The History of ESS


The Enfield Swim Squad was formed in December 2011 as a result of the amalgamation of swimmers from the squads of Edmonton Phoenix SC and Griffins SC. Both clubs have a long tradition and history as well as years of experience in the world of swimming and have come together to form a stronger, more powerful new club, the Enfield Swim Squad. The history of both clubs is retained in the two training houses on different sides of the Borough of Enfield.


Since the inception of private coaching scheme Swim Enfield CIC at the start of 2019, Enfield Swim Squad has been focussing solely on competition, drawing its athletes from partner organisation Swim Enfield. Both organisations have been operating under the guidance of Director of Performance Gerry Gillespie since February 2020.


Edmonton Phoenix SC


My father, Victor Levitt, died in November 2009. In July of that year his biography was published and this information is quoted from that book - Vicki Kitson

"In 1949 I had the idea of starting a swimming club and I formed Edmonton Swimming Club which became very successful over the years. I built up the swimming club, turning it into a social organisation as well. We were able to use the facilities of Croyland School which had been closed as a school but which the council kept in good shape, and I persuaded them to let me use it as a club room for the swimming club. It was a complete, broad, social club. It was run by a committee and I was the chief coach and the president of the club, but of course, I couldn't spend all my time in every activity and I only went there occasionally.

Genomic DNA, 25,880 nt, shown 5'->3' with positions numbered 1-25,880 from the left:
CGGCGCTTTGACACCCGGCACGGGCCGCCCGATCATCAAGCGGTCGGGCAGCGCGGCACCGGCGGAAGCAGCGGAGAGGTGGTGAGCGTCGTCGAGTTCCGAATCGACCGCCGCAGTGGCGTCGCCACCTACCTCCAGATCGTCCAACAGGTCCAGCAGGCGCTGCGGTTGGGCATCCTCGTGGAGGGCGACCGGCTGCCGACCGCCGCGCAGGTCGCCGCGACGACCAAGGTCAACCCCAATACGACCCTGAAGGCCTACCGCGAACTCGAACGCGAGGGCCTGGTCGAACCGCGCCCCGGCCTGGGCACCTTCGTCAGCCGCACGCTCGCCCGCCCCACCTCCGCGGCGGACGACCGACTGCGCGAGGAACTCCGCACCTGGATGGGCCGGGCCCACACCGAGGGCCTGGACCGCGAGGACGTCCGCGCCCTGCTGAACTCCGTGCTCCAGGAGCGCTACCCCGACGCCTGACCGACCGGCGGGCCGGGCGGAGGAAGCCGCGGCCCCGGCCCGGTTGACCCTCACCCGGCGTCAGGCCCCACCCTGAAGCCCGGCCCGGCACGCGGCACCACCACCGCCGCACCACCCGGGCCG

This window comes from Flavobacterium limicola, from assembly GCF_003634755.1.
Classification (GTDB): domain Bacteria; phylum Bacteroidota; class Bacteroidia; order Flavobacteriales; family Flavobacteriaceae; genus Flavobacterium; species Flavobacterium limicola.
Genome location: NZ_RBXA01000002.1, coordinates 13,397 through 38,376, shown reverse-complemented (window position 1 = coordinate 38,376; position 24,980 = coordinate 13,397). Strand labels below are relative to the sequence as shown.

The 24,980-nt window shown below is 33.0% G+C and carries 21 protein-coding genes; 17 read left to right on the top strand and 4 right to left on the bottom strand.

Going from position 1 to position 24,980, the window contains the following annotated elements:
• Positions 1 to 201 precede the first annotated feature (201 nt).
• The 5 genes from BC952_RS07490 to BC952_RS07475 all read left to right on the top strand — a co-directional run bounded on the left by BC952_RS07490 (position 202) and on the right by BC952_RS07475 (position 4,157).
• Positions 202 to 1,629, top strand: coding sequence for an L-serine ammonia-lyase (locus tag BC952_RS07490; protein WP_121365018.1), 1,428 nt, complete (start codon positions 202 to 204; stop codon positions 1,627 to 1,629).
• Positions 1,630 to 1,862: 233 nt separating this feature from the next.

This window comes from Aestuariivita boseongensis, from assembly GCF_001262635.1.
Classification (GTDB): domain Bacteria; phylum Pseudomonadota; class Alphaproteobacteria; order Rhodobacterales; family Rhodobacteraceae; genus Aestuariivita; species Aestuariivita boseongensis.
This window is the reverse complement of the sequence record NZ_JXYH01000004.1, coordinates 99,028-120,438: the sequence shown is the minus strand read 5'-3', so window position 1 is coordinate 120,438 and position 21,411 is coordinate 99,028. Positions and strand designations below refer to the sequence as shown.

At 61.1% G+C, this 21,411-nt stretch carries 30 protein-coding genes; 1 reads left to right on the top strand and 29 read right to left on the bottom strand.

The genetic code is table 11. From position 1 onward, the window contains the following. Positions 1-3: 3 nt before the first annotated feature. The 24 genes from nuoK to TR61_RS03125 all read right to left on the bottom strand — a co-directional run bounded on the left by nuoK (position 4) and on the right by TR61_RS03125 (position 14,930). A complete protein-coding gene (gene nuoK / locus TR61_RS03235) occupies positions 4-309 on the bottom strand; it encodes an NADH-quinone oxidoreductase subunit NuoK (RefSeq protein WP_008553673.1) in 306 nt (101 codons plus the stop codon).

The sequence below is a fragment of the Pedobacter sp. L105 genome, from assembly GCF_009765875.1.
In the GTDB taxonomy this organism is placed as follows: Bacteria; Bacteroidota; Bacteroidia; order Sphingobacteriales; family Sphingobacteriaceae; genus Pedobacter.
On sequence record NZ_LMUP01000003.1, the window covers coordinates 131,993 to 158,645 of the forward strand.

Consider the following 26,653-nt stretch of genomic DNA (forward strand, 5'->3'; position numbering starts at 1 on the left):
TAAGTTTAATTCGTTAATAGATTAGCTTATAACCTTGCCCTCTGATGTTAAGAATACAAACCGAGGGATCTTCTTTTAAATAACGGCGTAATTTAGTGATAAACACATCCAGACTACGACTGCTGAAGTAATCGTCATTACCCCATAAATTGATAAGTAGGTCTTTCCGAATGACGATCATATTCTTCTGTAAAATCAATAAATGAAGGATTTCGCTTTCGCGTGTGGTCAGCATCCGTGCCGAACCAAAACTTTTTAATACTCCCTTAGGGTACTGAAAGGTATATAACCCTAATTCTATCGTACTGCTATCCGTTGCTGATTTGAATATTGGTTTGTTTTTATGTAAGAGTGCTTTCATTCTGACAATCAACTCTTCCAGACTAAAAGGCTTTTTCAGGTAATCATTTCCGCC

Every time somebody's child got picked for some event, or had publicity, this made about ten other parents envious and jealous, especially if they thought their child was as good or better. Some people were trying to remove me from being the chief coach because of all this kind of envy and jealousy. The club became a hotbed for intrigue and I was very naïve really. There was a move to call a special general meeting and I was warned about it and ultimately it came to a showdown.

In the end representatives from the Southern Counties of the ASA came down to arbitrate and a special meeting was called. They conducted an enquiry and made a report, which said very favourable things about me, and not very favourable things about the others. At the special meeting four people made the difference between my not winning the vote of confidence and the others winning. One of the most moving experiences I have ever had was the mass exodus as people walked out with me at the end of the vote. When we got outside they had a quick meeting and decided straight away to form the Edmonton Phoenix Swimming Club and all the swimmers came with me. The strength of feeling and emotion from my supporters was terrific.